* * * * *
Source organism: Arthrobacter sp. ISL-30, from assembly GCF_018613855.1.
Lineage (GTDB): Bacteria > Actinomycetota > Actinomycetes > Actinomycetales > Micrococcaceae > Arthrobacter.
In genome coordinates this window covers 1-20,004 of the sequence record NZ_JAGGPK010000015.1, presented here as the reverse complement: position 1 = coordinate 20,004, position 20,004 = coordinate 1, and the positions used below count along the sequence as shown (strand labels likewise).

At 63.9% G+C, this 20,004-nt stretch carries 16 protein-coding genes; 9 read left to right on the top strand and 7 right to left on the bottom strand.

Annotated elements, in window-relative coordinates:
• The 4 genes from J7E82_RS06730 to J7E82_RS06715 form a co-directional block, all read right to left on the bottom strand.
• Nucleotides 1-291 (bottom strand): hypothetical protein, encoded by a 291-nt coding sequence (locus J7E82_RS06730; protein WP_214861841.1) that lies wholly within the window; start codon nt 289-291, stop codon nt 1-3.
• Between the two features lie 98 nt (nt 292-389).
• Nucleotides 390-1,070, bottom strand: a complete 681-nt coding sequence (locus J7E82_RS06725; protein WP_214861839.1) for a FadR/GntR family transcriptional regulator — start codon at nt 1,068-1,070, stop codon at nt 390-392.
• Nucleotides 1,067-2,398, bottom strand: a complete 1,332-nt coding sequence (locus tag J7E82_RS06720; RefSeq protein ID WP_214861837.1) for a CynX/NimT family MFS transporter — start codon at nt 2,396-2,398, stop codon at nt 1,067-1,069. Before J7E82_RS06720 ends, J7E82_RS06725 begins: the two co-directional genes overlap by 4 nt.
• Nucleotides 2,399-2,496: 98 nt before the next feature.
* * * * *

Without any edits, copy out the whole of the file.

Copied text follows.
Source organism: Arthrobacter sp. ISL-30, from assembly GCF_018613855.1.
Lineage (GTDB): Bacteria > Actinomycetota > Actinomycetes > Actinomycetales > Micrococcaceae > Arthrobacter.
In genome coordinates this window covers 1-20,004 of the sequence record NZ_JAGGPK010000015.1, presented here as the reverse complement: position 1 = coordinate 20,004, position 20,004 = coordinate 1, and the positions used below count along the sequence as shown (strand labels likewise).

At 63.9% G+C, this 20,004-nt stretch carries 16 protein-coding genes; 9 read left to right on the top strand and 7 right to left on the bottom strand.

Annotated elements, in window-relative coordinates:
• The 4 genes from J7E82_RS06730 to J7E82_RS06715 form a co-directional block, all read right to left on the bottom strand.
• Nucleotides 1-291 (bottom strand): hypothetical protein, encoded by a 291-nt coding sequence (locus J7E82_RS06730; protein WP_214861841.1) that lies wholly within the window; start codon nt 289-291, stop codon nt 1-3.
• Between the two features lie 98 nt (nt 292-389).
• Nucleotides 390-1,070, bottom strand: a complete 681-nt coding sequence (locus J7E82_RS06725; protein WP_214861839.1) for a FadR/GntR family transcriptional regulator — start codon at nt 1,068-1,070, stop codon at nt 390-392.
• Nucleotides 1,067-2,398, bottom strand: a complete 1,332-nt coding sequence (locus tag J7E82_RS06720; RefSeq protein ID WP_214861837.1) for a CynX/NimT family MFS transporter — start codon at nt 2,396-2,398, stop codon at nt 1,067-1,069. Before J7E82_RS06720 ends, J7E82_RS06725 begins: the two co-directional genes overlap by 4 nt.
• Nucleotides 2,399-2,496: 98 nt before the next feature.